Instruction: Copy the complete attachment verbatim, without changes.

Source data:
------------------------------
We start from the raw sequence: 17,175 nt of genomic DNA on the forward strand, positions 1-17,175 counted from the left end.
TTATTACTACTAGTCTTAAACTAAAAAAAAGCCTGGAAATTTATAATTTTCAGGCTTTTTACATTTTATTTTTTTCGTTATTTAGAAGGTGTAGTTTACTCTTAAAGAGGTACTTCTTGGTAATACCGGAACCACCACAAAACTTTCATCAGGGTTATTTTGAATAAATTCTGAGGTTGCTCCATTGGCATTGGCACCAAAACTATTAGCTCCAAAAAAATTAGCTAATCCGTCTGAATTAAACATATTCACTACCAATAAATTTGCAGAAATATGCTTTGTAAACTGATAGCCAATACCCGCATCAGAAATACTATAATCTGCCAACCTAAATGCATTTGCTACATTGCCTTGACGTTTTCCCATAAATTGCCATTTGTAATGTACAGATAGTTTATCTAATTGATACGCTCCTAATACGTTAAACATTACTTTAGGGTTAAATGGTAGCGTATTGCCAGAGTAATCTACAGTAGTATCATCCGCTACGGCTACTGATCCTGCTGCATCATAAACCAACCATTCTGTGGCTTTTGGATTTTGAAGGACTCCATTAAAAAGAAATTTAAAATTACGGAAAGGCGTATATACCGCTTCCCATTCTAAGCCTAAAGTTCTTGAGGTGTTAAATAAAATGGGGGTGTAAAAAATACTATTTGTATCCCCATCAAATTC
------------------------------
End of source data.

We start from the raw sequence: 17,175 nt of genomic DNA on the forward strand, positions 1-17,175 counted from the left end.
TTATTACTACTAGTCTTAAACTAAAAAAAAGCCTGGAAATTTATAATTTTCAGGCTTTTTACATTTTATTTTTTTCGTTATTTAGAAGGTGTAGTTTACTCTTAAAGAGGTACTTCTTGGTAATACCGGAACCACCACAAAACTTTCATCAGGGTTATTTTGAATAAATTCTGAGGTTGCTCCATTGGCATTGGCACCAAAACTATTAGCTCCAAAAAAATTAGCTAATCCGTCTGAATTAAACATATTCACTACCAATAAATTTGCAGAAATATGCTTTGTAAACTGATAGCCAATACCCGCATCAGAAATACTATAATCTGCCAACCTAAATGCATTTGCTACATTGCCTTGACGTTTTCCCATAAATTGCCATTTGTAATGTACAGATAGTTTATCTAATTGATACGCTCCTAATACGTTAAACATTACTTTAGGGTTAAATGGTAGCGTATTGCCAGAGTAATCTACAGTAGTATCATCCGCTACGGCTACTGATCCTGCTGCATCATAAACCAACCATTCTGTGGCTTTTGGATTTTGAAGGACTCCATTAAAAAGAAATTTAAAATTACGGAAAGGCGTATATACCGCTTCCCATTCTAAGCCTAAAGTTCTTGAGGTGTTAAATAAAATGGGGGTGTAAAAAATACTATTTGTATCCCCATCAAATTC